New Hampshire boy with suspected viral paralysis relearns to walk

At first it seemed like a common cold, but it turned into a case of paralysis for 13-year-old Dan Dugan of Seabrook, New Hampshire. Doctors suspect a respiratory virus that's been striking children across the country this fall may be to blame.

Now, CBS Boston's Ken McLeod reports that the boy is making slow but steady progress as he relearns how to walk at Spaulding Rehabilitation Hospital, where he's been since early October.

It all started with a cough, headache and fever. Then one morning, Dugan woke up with his legs paralyzed. "I could feel them but they just wouldn't move," he told CBS Boston.

His father rushed him to the hospital, where doctors suspected enterovirus 68, although they never confirmed it.

Usually, enterovirus 68 amounts to a little more than cold-like symptoms in children, with a subset of them suffering from severe respiratory distress. A small number, like Dugan, end up with damage to the spinal cord.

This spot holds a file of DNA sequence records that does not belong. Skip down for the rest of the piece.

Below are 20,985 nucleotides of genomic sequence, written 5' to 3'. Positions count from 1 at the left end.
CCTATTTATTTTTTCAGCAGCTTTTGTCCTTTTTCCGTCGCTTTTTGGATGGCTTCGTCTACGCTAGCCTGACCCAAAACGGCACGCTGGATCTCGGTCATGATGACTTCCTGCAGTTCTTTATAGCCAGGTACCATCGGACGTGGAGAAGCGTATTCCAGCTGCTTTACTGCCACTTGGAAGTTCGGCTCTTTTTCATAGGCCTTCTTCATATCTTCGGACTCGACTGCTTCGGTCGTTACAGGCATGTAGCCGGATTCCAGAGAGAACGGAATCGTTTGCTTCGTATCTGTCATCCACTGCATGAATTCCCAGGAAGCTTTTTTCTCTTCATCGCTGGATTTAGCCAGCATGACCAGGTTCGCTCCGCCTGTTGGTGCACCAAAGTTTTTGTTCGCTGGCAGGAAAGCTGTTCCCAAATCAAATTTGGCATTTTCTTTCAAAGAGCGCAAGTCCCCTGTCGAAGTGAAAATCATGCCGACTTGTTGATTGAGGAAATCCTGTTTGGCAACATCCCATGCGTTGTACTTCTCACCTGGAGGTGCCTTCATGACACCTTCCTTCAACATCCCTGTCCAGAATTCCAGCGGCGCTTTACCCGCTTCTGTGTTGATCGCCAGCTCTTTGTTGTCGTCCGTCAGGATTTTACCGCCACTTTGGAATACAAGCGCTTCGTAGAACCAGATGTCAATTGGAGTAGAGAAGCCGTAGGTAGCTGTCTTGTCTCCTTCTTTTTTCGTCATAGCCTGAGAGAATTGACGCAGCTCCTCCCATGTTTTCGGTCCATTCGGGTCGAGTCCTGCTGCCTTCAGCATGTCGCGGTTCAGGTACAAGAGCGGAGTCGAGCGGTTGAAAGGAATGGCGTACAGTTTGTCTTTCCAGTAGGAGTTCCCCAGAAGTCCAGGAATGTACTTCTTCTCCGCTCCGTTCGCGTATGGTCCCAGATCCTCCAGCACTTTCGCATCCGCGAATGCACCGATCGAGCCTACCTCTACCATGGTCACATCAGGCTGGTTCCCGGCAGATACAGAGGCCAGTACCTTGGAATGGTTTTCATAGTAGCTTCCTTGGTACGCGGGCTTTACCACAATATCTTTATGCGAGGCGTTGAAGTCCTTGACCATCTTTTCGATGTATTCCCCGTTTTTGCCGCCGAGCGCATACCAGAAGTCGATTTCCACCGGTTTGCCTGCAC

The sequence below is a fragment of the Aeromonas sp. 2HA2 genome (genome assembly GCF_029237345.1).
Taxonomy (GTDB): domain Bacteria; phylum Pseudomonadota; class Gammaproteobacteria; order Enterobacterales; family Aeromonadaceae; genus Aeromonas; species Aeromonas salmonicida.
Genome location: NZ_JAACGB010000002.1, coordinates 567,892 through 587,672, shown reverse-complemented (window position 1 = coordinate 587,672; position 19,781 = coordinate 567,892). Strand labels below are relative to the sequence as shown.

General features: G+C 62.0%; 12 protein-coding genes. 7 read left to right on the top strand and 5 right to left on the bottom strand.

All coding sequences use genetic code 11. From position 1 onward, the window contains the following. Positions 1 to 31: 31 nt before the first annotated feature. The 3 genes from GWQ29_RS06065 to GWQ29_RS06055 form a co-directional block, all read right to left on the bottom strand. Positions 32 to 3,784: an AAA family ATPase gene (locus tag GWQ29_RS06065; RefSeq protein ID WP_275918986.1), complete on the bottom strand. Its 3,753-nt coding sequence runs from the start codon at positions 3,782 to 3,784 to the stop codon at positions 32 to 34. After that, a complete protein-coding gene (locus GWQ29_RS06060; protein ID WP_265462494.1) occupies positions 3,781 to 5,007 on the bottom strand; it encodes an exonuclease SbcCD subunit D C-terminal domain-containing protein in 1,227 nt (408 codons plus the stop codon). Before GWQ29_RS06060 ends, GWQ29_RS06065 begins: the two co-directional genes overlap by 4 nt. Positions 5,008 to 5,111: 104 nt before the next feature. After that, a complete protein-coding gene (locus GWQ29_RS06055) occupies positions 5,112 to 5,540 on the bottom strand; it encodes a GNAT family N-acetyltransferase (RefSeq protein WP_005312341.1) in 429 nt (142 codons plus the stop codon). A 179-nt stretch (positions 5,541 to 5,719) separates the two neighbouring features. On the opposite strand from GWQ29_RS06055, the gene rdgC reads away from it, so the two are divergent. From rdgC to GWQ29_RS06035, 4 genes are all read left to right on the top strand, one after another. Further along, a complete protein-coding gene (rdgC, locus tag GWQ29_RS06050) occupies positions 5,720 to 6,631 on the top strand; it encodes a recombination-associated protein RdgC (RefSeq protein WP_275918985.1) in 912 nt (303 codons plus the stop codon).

On "CBS This Morning" earlier this fall, CBS News medical contributor Dr. David Agus explained that this virus is a relative of polio. "Polio is an enterovirus, so we know enteroviruses can affect neurological symptoms. In fact there was an outbreak earlier this year in the state of California where several kids got paralysis and they also had this particular virus."

Dugan's prospects for recovery are unknown, but he's working hard to get his strength and mobility back. "Failure is not an option," Dugan's stepmother told CBS Boston. He's looking forward to reuniting with his dogs and going fishing with his father. If all goes well, the eight grader hopes to head home in two weeks, and return to school next month.

Several groups in his hometown are raising money to help cover the boy's medical bills. His family said the support from townspeople has been "awesome."